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Yesterday’s decision by the Trinidad and Tobago Unified Teachers’ Association (TTUTA) and National Primary Schools Principals’ Association (NAPSPA) to boycott a meeting with Education Minister Dr Nyan Gadsby-Dolly on the reopening of schools, has the potential to derail the ministry’s plan to resume physical classes come September 6 when the new academic year begins.

During a virtual media conference, both TTUTA president Antonia Tekah Defreitas and NAPSPA boss Carlene Hayes cited the disrespect shown by the ministry ahead of the meeting as the reason for their boycott. More importantly, both cited the fact that a draft proposal on the reopening, a 51-page document, was only presented to them last Friday. Furthermore, they claimed not to have been consulted ahead of the document’s preparation.

The angst of these two main stakeholders in the education system is understandable. However, given the climate in which society has been forced to operate due to COVID-19, would it also not have been wiser for the two officials to still have attended the meeting, even if only to indicate their issues and call for another session instead of a public dress down in the first instance? Luckily, other stakeholders attended the meeting to offer their contributions to the process.

Few citizens can counter the argument that the lack of physical class time has seriously retarded most children’s ability to learn holistically. That lack of face-to-face interaction with not only teachers but classmates has significantly contributed to this developing woe. Education experts and stakeholders are suggesting that society will not see the repercussions of the current situation until five to 10 years from now and that it will not be positive either.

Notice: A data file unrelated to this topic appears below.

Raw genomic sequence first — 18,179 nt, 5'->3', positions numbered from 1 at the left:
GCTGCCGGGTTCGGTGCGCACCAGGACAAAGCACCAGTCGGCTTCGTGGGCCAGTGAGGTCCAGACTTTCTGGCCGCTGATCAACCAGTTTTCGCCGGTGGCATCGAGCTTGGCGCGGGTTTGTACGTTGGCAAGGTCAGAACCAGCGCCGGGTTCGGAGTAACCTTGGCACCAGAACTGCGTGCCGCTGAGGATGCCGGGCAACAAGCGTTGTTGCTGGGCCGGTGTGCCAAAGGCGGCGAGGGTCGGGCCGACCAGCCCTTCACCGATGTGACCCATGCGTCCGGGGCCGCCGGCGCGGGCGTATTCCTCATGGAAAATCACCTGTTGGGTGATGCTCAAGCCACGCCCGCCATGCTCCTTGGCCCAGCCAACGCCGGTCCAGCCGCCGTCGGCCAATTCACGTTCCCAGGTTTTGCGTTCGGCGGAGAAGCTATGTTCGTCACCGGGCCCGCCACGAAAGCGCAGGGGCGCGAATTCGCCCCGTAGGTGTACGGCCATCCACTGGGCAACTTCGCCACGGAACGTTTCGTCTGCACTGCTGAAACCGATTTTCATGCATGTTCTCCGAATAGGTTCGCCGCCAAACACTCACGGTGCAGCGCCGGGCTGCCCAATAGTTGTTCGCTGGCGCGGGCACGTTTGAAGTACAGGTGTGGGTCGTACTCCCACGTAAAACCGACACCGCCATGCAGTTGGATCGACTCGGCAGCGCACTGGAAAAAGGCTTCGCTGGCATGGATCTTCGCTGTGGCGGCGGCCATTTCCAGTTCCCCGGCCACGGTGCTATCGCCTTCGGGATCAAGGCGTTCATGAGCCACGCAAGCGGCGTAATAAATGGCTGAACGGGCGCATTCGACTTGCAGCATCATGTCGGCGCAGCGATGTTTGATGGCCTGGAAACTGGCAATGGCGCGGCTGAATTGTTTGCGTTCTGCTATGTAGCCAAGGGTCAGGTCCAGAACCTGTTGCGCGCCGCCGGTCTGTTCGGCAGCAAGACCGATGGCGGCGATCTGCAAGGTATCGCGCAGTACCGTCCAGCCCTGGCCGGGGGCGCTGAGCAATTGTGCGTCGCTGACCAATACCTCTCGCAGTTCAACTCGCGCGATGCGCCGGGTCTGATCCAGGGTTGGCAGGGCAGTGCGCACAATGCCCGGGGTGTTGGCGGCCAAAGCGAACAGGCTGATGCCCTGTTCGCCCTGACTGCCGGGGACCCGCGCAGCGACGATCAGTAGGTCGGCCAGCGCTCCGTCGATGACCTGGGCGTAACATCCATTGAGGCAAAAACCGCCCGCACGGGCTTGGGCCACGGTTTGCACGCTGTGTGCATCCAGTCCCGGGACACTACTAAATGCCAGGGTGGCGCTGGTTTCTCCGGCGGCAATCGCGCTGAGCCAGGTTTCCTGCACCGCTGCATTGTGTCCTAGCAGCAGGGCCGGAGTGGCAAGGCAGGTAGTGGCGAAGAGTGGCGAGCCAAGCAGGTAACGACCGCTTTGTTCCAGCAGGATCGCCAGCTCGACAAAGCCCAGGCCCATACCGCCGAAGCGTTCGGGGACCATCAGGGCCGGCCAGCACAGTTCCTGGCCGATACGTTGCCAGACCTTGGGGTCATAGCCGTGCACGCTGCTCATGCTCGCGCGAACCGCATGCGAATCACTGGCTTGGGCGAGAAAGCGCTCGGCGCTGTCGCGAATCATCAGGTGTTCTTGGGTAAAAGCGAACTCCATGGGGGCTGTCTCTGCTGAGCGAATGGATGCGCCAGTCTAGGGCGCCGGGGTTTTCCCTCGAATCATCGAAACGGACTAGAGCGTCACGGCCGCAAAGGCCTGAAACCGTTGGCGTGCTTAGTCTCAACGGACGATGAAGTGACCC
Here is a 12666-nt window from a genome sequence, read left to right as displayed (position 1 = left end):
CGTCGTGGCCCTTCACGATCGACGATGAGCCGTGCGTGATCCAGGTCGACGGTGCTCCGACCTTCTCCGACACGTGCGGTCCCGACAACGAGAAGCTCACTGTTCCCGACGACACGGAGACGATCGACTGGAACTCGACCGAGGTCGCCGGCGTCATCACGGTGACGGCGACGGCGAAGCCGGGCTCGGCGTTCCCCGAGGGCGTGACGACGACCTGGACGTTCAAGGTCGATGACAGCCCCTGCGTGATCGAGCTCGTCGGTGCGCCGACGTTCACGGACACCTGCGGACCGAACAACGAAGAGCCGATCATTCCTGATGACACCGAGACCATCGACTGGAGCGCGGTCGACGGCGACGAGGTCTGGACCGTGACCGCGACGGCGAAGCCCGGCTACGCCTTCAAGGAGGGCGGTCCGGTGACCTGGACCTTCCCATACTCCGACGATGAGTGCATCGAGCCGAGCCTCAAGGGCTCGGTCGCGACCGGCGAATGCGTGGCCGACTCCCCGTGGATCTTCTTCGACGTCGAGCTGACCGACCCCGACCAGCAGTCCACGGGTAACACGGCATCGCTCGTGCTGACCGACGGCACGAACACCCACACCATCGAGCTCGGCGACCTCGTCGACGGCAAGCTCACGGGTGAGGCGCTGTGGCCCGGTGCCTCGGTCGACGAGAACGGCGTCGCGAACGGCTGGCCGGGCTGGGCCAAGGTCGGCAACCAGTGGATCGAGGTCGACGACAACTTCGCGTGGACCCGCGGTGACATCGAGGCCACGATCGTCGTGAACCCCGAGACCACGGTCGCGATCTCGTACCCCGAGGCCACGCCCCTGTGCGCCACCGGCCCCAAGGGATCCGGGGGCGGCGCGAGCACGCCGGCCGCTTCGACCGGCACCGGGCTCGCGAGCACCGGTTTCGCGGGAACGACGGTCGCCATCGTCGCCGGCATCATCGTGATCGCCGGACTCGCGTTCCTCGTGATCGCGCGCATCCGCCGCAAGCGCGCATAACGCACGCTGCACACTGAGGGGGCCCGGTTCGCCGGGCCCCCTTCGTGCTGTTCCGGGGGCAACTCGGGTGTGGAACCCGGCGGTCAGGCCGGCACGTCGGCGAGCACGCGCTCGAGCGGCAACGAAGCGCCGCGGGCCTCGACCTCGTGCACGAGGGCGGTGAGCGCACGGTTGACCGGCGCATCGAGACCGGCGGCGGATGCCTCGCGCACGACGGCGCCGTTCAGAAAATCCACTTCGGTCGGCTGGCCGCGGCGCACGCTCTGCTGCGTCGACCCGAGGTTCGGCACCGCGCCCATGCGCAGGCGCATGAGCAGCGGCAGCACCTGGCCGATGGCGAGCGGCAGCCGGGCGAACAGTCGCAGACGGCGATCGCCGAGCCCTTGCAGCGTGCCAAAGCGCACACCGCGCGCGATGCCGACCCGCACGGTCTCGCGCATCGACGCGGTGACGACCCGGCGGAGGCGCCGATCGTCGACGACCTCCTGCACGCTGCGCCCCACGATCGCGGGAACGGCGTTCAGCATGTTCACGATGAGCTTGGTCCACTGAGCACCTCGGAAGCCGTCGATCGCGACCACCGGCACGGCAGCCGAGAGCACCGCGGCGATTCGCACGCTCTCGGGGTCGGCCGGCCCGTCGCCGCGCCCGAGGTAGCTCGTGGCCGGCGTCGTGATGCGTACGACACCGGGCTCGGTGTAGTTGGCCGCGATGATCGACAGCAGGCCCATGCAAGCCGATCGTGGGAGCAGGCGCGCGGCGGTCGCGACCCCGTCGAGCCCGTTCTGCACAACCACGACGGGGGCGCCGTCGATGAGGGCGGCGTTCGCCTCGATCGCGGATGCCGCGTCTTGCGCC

It is clear that TTUTA and NAPSPA have issues with the existing document and want to meet the Minister at the table. Having said that, it is highly unlikely that whatever plan the Ministry of Education comes up with for what will be a perpetual hybrid learning system, will be satisfactory to all its stakeholders — nor do we expect it to.

However, Minister Gadsby-Dolly needs to ensure that she opens up the process to as much dialogue as possible from all of the key stakeholders. There is time in which to do it as well, given that the school is now out on vacation.

Also, with the scheduled arrival of another batch of 800,000 Sinopharm vaccines today, the promise of more later this month and a more aggressive vaccination drive by the Government, T&T should be closer to achieving the herd immunity by September if all goes as planned by the Ministry of Health.

It is likely then, that the education stakeholders may be a little more amenable to some recommendations once they are satisfied the infrastructure is also in place to achieve certain health and safety mandates. But even then, the onus will still be on the population to exhibit the discipline required to follow the health protocols to keep COVID-19 away.

Ultimately, however, all education stakeholders must be at the table to undertake a mature approach to the process, or else we will not be able to achieve the intended goal of ensuring no child is left behind.